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The Prairie Is My Garden by Harvey Dunn

Laura's World Is a Place of Unremembering

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Laura’s adulthood was little better. The First Four Years, unedited when Laura died, details more crop failures, the death of Laura and Almanzo’s infant son (a source of such pain we never learn the child’s name),  and a bout of diphtheria that left Almanzo permanently disabled.  Penniless, in precarious health,  Almanzo and Laura packed up their daughter, Rose, spent an awful year in Florida, returned to their family in DeSmet, South Dakota, then moved to their final home in Mansfield, Missouri, where they built Rocky Ridge farm and Laura penned her famous books. 


McClure doesn’t shy away from the difficult areas of Laura’s life or writing.  There is the infamous “Papoose” scene near the end of Little House on the Prairie,, where the Ingalls family watches a trail of Native Americans moving off their lands.  Laura spots an infant on his mother’s back and demands Pa fetch her the child. Laura is only a little girl herself, but the anecdote has larger implications for the role Native Americans play in the books—that of despised invaders.  More than once Laura mentions that “Ma hated Indians,” and she herself will slap one as a young wife. The fact that the Ingalls family settled on Native lands with a sense of entitlement is inescapable, painful, and ultimately can only be looked at in the light of ignorance.  Which doesn’t excuse it. 


Then there is Rose Wilder Lane.  Rose is what literary critics call problematic, and she was.  A writer, early Libertarian and general hellraiser (she died just shy of an investigative trip to Viet Nam), it was she who encouraged her mother to write about her childhood, shaping and editing the Little House books.  A dissenting chorus very much wishes to think the books are solely Laura’s undertaking, but the surviving correspondence belies this.  Rose further complicated matters by refusing to whitewash her own miserable childhood.  The Wilder family was impoverished, and events had turned Laura into a bitter woman who could turn a sharp tongue on her husband and daughter. 


Even as McClure weaves these unhappier elements into her story, she gamely leads us through Laura pageants, musicals, a rainy night in a “covered wagon” (really a modified camper), and her own growing realization that Laura World is a place of “unremembering”: “I know technically it means forget (italics author’s) but somehow, in my mind, the definition changed.  To me unremembering is knowing that something once happened or existed by remembering the things around it or by putting something else in its place.”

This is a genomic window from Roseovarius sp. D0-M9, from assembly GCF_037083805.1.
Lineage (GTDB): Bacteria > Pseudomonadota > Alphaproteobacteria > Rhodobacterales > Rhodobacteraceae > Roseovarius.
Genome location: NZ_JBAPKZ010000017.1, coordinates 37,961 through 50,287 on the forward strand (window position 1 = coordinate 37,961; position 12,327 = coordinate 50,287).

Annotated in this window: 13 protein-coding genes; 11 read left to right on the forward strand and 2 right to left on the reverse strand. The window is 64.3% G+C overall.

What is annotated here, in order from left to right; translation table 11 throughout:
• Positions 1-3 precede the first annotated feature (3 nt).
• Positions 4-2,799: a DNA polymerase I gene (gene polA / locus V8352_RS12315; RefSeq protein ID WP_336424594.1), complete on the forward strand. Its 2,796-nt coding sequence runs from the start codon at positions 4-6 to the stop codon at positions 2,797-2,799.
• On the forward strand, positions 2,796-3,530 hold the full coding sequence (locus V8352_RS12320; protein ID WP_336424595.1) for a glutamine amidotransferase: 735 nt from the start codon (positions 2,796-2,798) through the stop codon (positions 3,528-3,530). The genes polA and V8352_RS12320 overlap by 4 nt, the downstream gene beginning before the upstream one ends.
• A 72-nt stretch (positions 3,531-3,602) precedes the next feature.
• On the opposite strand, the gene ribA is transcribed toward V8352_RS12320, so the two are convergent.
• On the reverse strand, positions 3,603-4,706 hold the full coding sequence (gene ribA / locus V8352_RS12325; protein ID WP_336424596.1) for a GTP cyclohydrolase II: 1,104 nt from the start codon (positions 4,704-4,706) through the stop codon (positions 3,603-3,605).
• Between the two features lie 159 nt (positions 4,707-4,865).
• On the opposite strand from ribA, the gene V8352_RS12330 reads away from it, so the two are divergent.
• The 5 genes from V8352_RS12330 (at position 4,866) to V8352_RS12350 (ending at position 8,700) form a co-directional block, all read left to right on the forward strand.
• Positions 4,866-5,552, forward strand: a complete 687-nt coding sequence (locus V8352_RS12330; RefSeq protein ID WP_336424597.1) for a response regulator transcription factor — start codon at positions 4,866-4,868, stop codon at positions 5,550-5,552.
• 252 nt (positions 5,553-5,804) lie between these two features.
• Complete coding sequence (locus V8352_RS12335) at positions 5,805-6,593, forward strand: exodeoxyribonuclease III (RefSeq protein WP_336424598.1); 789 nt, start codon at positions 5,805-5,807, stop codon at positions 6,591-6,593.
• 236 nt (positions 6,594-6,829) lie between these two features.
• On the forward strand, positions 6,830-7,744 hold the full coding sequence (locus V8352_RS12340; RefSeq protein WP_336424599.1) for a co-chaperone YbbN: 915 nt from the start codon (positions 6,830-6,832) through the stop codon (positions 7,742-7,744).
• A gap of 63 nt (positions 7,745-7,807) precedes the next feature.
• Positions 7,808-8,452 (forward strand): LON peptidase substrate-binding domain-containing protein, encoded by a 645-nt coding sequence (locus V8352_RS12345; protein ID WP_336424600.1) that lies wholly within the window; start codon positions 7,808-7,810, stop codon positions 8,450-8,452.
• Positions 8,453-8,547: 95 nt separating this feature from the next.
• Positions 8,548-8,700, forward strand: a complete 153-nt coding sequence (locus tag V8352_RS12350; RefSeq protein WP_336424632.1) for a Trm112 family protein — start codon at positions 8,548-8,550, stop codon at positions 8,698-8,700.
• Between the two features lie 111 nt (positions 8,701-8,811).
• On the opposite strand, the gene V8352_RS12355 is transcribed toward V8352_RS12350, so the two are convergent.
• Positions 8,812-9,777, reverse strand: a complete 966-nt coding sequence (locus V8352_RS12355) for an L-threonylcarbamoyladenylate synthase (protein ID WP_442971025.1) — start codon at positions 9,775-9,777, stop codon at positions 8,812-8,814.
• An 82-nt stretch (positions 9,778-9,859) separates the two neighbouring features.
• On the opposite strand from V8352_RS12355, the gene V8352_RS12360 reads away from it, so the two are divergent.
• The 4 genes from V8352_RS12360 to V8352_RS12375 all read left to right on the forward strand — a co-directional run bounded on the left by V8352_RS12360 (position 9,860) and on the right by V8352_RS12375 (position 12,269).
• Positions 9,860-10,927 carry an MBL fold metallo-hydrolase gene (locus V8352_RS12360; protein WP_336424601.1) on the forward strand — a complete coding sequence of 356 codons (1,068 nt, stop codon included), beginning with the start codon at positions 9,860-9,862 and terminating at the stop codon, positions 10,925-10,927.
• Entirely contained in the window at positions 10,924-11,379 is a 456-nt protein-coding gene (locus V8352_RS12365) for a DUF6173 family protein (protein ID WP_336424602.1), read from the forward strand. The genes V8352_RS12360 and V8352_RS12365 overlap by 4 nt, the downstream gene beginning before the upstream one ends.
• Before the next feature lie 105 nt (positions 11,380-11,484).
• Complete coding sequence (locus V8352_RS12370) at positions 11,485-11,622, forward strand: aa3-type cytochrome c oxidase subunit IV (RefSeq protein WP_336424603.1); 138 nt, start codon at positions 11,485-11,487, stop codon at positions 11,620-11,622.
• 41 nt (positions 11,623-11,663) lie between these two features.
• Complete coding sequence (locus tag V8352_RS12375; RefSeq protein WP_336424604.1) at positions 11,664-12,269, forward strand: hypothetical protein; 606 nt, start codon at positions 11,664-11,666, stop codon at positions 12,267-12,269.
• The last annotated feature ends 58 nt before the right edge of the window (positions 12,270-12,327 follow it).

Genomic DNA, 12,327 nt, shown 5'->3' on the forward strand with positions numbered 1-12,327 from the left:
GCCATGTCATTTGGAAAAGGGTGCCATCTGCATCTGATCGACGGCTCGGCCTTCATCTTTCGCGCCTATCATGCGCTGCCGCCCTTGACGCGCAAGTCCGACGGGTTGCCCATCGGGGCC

Thus Laura, writing of Almanzo’s life in Farmer Boy, details Mother Wilder’s lavish meals, meat and milk, jellies and pickles and pies, as only an adult who was a hungry child would write of them.  Thus Rose unremembers her awful childhood by helping her mother polish hers to a glossy shine.  Poignantly, McClure connects her adult sojourn into Laura World as a way of unremembering her own mother’s early death from ovarian cancer. 


Often, while reading books for review, I bookmark pages with certain quotes or ideas I want to mention.  The Wilder Life soon became so stuffed with bookmarks that each time I picked up the book, a few fell out.  This didn’t stop me from adding more.  Suffice it to say that McClure’s book leaves out almost nothing of Laura World: the three girls whose lives were condensed into the infamous Nellie Oleson, the “Mary” issue—i.e., those girls who identify with Mary’s goodness more than Laura’s human naughtiness, and the entire mess known as the televised version of “Little House.” 


There are people out there who know of Laura Ingalls Wilder only as a television pioneer girl played by Melissa Gilbert.  The television show departs radically from the books, but this doesn’t stop the Laura Ingalls Wilder Museums McClure visits from devoting much space to the show; one visitor center displays the Ingalls fireplace from the show’s set.  McClure notes that visitors are often more entranced with the show’s relics than the authentic items. 


The reader, like McClure, is likely to come away with sadly revised view of Laura World, but that isn’t necessarily a terrible thing.  One can opt to stay away from the minutiae of the web or leave the biographies of Laura and Rose, conveniently listed at the back of The Wilder Life, unread.  You may be accused of keeping your head in the sand, but in this era of endless information, of every picayune detail, every thinking individual must decide for herself how much information is enough, and act accordingly. In a case like Laura’s, perhaps it is enough to know she was a remarkably tough, intelligent woman who penned a wonderful series of books. 


You can, and should, make an exception for a book like McClure’s, which offers a rare balanced view.  McClure is hardly out to increase the commercialization of Laura World, and her encounters with too much information are met with sadness, disbelief, and even tears at one point.  McClure knows when enough is enough, and her love of the books shines through every bowdlerized Laura encounter.  So does her love for her family, her partner, the sweetly tolerant Chris, and her mother, whose loss haunts the pages of this touching, amusing book.

Diane Leach has a Master's Degree in English Literature from Humboldt State University. Her work has appeared in the Los Angeles Times, New Mobility, and The Collagist. She can be reached at dianesleach@gmail.com.


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